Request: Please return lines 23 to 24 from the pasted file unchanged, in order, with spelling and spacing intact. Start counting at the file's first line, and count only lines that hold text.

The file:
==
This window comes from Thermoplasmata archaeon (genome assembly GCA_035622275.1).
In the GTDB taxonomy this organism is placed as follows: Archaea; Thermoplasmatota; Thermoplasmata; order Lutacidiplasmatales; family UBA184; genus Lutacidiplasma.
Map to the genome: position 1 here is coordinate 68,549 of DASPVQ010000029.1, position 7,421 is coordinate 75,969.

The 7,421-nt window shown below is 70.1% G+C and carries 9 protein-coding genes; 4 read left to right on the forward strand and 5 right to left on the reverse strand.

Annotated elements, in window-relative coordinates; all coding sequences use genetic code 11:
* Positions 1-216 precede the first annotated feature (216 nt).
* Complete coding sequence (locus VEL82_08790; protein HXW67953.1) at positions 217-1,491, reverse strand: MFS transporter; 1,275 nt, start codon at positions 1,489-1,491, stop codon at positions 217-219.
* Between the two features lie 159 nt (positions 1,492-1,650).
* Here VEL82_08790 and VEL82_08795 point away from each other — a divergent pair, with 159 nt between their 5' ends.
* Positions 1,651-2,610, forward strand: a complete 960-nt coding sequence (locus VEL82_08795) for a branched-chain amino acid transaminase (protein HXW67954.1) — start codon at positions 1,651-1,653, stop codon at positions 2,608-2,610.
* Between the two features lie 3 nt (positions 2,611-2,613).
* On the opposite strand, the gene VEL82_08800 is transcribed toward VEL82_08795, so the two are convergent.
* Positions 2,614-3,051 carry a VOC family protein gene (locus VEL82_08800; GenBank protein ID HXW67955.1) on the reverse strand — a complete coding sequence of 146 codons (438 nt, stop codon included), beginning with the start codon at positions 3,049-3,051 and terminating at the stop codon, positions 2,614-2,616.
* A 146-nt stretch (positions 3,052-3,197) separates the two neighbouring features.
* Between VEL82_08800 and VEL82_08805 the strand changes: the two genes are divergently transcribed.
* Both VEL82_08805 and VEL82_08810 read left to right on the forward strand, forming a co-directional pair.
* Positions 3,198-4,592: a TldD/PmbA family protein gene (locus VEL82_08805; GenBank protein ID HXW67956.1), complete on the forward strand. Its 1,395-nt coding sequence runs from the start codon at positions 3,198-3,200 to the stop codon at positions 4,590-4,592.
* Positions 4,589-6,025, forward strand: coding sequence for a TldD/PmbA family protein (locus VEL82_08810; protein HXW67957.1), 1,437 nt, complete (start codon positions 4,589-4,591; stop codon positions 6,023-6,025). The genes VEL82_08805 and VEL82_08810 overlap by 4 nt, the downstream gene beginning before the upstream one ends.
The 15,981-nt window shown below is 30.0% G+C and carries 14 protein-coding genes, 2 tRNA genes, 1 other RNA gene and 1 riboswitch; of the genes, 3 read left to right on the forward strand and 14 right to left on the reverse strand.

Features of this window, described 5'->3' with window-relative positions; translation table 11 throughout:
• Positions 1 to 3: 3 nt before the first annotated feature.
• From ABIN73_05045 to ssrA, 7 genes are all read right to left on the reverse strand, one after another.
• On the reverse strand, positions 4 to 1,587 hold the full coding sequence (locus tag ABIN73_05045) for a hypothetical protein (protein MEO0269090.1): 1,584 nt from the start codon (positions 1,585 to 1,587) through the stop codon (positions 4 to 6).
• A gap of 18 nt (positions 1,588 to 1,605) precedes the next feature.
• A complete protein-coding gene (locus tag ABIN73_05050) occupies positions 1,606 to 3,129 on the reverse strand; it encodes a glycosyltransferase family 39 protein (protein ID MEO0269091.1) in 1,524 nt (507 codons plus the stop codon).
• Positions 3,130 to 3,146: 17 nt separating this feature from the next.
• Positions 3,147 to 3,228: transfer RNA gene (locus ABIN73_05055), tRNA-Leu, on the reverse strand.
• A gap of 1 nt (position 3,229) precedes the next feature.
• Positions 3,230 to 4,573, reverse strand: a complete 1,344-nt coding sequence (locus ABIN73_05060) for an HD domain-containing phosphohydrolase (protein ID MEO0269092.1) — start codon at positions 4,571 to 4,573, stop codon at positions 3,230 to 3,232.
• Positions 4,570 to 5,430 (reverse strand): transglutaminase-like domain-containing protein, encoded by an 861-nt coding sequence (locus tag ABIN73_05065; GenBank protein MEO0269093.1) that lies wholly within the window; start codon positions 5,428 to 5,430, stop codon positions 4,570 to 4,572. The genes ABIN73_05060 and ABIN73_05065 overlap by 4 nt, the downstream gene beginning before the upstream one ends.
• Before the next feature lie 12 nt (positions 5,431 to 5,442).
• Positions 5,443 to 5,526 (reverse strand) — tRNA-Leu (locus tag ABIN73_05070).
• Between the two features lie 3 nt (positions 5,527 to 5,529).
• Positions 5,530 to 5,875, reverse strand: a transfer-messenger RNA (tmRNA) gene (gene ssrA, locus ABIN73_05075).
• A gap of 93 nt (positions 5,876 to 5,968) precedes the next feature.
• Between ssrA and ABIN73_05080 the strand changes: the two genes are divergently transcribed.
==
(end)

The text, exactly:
• On the reverse strand, positions 4 to 1,587 hold the full coding sequence (locus tag ABIN73_05045) for a hypothetical protein (protein MEO0269090.1): 1,584 nt from the start codon (positions 1,585 to 1,587) through the stop codon (positions 4 to 6).
• A gap of 18 nt (positions 1,588 to 1,605) precedes the next feature.